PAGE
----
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irregularities and squanders his wealth. Ale at length gets a wife and becomes the father of children. The busk of his rice eren he refuses to part with, and his wish is to enjoy them all. He thinks, by living cheaply, by refusing to support charities, or to dispense favors, he is of all men the must happy, His youth ano passes away and old age creeps on; his bair gets gres, bis teeth drop, bis sight fails, his body becomes dry, liis back bends, he has recourse to a walking stick and is gazed at by the young with dorision. While in this predicament the ministers of lama * with their shaggy hair and frightful countenance approach him, and seize and bear away his life in the midst of the screanus of his wife and children. His kinsfolk and friends then assemble, talk of his good or eril deeds, convey luis body to the buruing ground with the sound of tom toms, and cominit it to the fire, which consumics and reduces it to a handful of ashes."
28. Pattanattupillei. The popular belief is that this philosopher yas by caste a chetly, and lived at Kaveri poonipatnam, in the Carnatic. He was poz. sessed of great riches, but imbibing an opinion, that they were merely the illusions of the world, he parted with them all, and passed the remaiuder of his life, subsisting wholly on alms and esteeping & potsherd and pure gold alike. His sister ashamed of his conduct attempted to poison him, but with
He lired to a great age and died in a wood near Tirurálankúda, where a Samáde, or monument was afterwards erected by his kinsfolk to perpetuate his memory. The verses which he ejaculated extempore as he wandered up and down the country have been carefully preserved, and they contain the opinions which he held. He represented man as a puppet whose motion stood only upon the pleasure of God' and therefore he was incapable of doing either good, or evil by himself.
29. Patlilakiri. This philosopher is said to have been originally a king, but of what place is not known. He was a coutemporary of Paltanattupillei, and in imitation of him, abandoned his worldly possessions and adopted the life of a Sanniyasi, begging his bread from door to door and enduring the privation of all that could in any way have served to gratify his senses.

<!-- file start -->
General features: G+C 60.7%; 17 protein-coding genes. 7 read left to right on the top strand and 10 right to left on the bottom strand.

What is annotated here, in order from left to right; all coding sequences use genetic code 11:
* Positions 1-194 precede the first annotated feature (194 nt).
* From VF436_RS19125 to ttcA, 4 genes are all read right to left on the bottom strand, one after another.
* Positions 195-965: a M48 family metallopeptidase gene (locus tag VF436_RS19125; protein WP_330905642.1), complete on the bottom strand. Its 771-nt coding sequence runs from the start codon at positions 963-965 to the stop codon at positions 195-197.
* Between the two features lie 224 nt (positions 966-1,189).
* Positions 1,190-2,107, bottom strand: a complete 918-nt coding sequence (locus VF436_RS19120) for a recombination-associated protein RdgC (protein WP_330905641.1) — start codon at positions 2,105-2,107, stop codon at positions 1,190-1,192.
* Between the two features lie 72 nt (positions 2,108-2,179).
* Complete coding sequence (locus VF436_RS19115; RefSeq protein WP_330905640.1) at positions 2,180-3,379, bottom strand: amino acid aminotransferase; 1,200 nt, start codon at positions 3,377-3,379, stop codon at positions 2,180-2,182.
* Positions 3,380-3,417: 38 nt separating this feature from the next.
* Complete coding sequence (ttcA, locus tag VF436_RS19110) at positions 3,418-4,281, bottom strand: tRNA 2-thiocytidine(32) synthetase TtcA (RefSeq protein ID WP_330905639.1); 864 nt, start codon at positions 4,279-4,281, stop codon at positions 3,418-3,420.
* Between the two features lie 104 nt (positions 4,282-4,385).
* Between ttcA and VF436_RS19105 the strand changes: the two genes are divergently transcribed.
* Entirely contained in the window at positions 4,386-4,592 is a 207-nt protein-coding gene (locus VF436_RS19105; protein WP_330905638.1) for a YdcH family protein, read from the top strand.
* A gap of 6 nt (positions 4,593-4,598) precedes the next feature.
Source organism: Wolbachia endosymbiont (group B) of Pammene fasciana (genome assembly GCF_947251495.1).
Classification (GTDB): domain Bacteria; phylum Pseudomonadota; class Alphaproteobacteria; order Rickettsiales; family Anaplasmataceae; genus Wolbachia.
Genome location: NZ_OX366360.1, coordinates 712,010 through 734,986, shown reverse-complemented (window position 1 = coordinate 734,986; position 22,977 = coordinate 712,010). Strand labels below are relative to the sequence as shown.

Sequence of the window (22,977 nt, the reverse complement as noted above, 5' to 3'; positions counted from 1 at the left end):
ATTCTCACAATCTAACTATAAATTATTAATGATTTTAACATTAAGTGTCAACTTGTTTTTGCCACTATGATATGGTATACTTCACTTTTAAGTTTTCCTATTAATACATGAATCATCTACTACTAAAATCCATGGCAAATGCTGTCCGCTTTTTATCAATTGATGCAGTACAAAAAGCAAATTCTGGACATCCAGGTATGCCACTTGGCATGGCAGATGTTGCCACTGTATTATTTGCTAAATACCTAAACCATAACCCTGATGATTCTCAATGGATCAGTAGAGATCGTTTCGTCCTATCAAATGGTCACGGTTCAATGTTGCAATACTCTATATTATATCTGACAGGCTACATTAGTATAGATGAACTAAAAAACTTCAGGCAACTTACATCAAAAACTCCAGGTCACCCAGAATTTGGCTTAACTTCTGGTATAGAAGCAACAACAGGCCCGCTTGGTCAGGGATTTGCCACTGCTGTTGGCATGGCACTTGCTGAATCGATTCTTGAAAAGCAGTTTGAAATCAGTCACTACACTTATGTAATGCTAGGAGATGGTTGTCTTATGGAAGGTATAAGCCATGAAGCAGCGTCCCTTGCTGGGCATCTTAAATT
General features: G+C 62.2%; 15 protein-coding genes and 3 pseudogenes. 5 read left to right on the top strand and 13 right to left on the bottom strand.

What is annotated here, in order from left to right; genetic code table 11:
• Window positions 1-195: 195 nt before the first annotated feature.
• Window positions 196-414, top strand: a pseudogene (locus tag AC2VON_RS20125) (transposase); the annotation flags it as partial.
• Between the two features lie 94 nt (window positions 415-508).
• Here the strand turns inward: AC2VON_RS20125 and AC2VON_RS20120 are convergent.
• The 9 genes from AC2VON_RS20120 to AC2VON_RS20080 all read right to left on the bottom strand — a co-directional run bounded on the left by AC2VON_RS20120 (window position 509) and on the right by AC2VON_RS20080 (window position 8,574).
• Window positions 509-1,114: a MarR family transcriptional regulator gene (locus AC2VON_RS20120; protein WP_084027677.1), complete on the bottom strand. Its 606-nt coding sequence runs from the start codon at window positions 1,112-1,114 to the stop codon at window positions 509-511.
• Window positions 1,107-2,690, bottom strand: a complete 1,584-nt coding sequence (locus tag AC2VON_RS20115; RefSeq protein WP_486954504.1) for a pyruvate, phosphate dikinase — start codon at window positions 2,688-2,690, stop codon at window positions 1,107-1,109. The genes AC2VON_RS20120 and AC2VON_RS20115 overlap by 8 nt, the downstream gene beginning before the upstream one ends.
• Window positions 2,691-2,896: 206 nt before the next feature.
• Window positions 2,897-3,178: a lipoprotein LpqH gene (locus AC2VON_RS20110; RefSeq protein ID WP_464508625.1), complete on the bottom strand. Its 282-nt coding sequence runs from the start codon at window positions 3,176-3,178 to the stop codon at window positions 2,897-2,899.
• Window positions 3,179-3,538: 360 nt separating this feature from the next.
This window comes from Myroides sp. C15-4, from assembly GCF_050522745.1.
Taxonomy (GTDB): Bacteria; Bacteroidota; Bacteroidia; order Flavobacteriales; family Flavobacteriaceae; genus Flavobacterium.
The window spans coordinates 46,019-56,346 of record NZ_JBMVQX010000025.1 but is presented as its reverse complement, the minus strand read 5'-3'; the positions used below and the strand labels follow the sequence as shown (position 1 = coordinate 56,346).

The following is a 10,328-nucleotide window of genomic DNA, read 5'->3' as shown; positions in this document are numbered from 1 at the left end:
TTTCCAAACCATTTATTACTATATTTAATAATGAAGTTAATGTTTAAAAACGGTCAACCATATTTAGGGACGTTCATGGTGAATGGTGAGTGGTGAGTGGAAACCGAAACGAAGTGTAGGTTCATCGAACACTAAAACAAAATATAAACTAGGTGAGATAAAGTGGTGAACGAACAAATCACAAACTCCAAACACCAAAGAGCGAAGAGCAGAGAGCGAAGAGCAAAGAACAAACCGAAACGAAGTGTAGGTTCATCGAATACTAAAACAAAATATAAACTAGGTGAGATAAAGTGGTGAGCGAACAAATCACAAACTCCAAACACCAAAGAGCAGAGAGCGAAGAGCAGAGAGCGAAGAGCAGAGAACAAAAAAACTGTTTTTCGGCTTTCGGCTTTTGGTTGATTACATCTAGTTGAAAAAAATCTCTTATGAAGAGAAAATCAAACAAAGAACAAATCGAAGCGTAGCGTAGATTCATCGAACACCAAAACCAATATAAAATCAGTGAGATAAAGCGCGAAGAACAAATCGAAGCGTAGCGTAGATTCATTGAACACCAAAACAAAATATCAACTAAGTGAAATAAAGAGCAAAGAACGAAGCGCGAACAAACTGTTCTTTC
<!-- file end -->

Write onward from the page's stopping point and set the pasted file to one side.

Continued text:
He has left a number of exclamatory verses, called Pulambel, in one of which he ex. presses himself as follows:
“ When shall the time come that the Shasters shall be burnt, the four Vedas manifested to be a lie, and I be made whole, throagh the knowledge of the Mystery?" Tam. Dict.
* The god of death.
(To be Continued)
POETICAL SKETCHES OF THE INTERIOR OF THE ISLAND
OF CEYLON, BY THE REV, B. BAILEY.—(Continued.)
THE MOUNTAIN TARN.
That Tree, shaped like a glittering coronet,
Tired with upgazing at the range of hills,
* The Peacock Mountain.
The Hartz of Germany I have not seen :
BREAK IN THE FOREST.
As on the lonely traveller through the night
I breathe more freely in this open space,
Upon a mountain summit stands a Rock:
If in the orbs tbat glimmer from afar
Poetical Sketches, &c. &c.
The Black Forest is appropriately named. It is a dark, lonely, melancholy place. A solitaty bird now and then sends up his clear roice from the low deep dells, darkened with tall perpendicular trees,-the height and depth of which are imperceptible. He is answered by innumerable insects, like a chorus of crickets, ringing their shrill and tuneless cries in changes, like a set of bells, though without their melody, and sometimes answering each other's cries from remoter parts of this most gloomy wood. The cry is discordant and painful. This insect is doubtles the Cicada. We meet with it in the South of Europe, In every part of this island, -and in all warm climates. But in this wood they are more numerous, and their cry is more loud and discordant, yet with a certain kind